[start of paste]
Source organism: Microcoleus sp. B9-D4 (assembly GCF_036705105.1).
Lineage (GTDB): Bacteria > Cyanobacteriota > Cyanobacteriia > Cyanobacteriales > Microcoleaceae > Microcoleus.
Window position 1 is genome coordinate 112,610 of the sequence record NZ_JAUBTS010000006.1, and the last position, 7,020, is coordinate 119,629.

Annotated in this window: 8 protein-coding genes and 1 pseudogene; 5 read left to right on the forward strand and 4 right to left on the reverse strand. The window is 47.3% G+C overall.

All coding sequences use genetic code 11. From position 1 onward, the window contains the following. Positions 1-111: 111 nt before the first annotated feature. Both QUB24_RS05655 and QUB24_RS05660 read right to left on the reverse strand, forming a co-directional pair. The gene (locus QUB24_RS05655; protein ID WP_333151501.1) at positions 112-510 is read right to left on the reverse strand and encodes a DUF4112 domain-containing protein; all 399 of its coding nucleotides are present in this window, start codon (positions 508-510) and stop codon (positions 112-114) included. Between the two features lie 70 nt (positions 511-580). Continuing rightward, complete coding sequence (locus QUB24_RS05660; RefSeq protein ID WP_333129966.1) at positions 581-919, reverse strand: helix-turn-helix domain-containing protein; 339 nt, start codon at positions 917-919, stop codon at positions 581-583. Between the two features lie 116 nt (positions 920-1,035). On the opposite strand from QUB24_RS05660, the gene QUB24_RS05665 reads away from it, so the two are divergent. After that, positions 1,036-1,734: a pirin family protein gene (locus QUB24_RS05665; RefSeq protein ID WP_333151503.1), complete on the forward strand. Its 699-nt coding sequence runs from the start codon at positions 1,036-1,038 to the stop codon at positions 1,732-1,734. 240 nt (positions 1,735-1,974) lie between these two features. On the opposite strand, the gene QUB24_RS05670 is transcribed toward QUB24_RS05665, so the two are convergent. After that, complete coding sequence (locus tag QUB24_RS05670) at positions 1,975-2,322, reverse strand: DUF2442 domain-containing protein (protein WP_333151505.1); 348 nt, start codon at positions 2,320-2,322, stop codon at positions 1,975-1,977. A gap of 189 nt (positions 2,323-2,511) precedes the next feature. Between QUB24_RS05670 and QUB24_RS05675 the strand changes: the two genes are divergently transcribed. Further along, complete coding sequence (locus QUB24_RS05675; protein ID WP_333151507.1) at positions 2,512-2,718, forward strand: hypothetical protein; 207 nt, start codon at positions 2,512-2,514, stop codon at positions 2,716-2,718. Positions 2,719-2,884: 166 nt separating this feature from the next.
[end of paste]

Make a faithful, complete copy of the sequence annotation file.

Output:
Source organism: Microcoleus sp. B9-D4 (assembly GCF_036705105.1).
Lineage (GTDB): Bacteria > Cyanobacteriota > Cyanobacteriia > Cyanobacteriales > Microcoleaceae > Microcoleus.
Window position 1 is genome coordinate 112,610 of the sequence record NZ_JAUBTS010000006.1, and the last position, 7,020, is coordinate 119,629.

Annotated in this window: 8 protein-coding genes and 1 pseudogene; 5 read left to right on the forward strand and 4 right to left on the reverse strand. The window is 47.3% G+C overall.

All coding sequences use genetic code 11. From position 1 onward, the window contains the following. Positions 1-111: 111 nt before the first annotated feature. Both QUB24_RS05655 and QUB24_RS05660 read right to left on the reverse strand, forming a co-directional pair. The gene (locus QUB24_RS05655; protein ID WP_333151501.1) at positions 112-510 is read right to left on the reverse strand and encodes a DUF4112 domain-containing protein; all 399 of its coding nucleotides are present in this window, start codon (positions 508-510) and stop codon (positions 112-114) included. Between the two features lie 70 nt (positions 511-580). Continuing rightward, complete coding sequence (locus QUB24_RS05660; RefSeq protein ID WP_333129966.1) at positions 581-919, reverse strand: helix-turn-helix domain-containing protein; 339 nt, start codon at positions 917-919, stop codon at positions 581-583. Between the two features lie 116 nt (positions 920-1,035). On the opposite strand from QUB24_RS05660, the gene QUB24_RS05665 reads away from it, so the two are divergent. After that, positions 1,036-1,734: a pirin family protein gene (locus QUB24_RS05665; RefSeq protein ID WP_333151503.1), complete on the forward strand. Its 699-nt coding sequence runs from the start codon at positions 1,036-1,038 to the stop codon at positions 1,732-1,734. 240 nt (positions 1,735-1,974) lie between these two features. On the opposite strand, the gene QUB24_RS05670 is transcribed toward QUB24_RS05665, so the two are convergent. After that, complete coding sequence (locus tag QUB24_RS05670) at positions 1,975-2,322, reverse strand: DUF2442 domain-containing protein (protein WP_333151505.1); 348 nt, start codon at positions 2,320-2,322, stop codon at positions 1,975-1,977. A gap of 189 nt (positions 2,323-2,511) precedes the next feature. Between QUB24_RS05670 and QUB24_RS05675 the strand changes: the two genes are divergently transcribed. Further along, complete coding sequence (locus QUB24_RS05675; protein ID WP_333151507.1) at positions 2,512-2,718, forward strand: hypothetical protein; 207 nt, start codon at positions 2,512-2,514, stop codon at positions 2,716-2,718. Positions 2,719-2,884: 166 nt separating this feature from the next.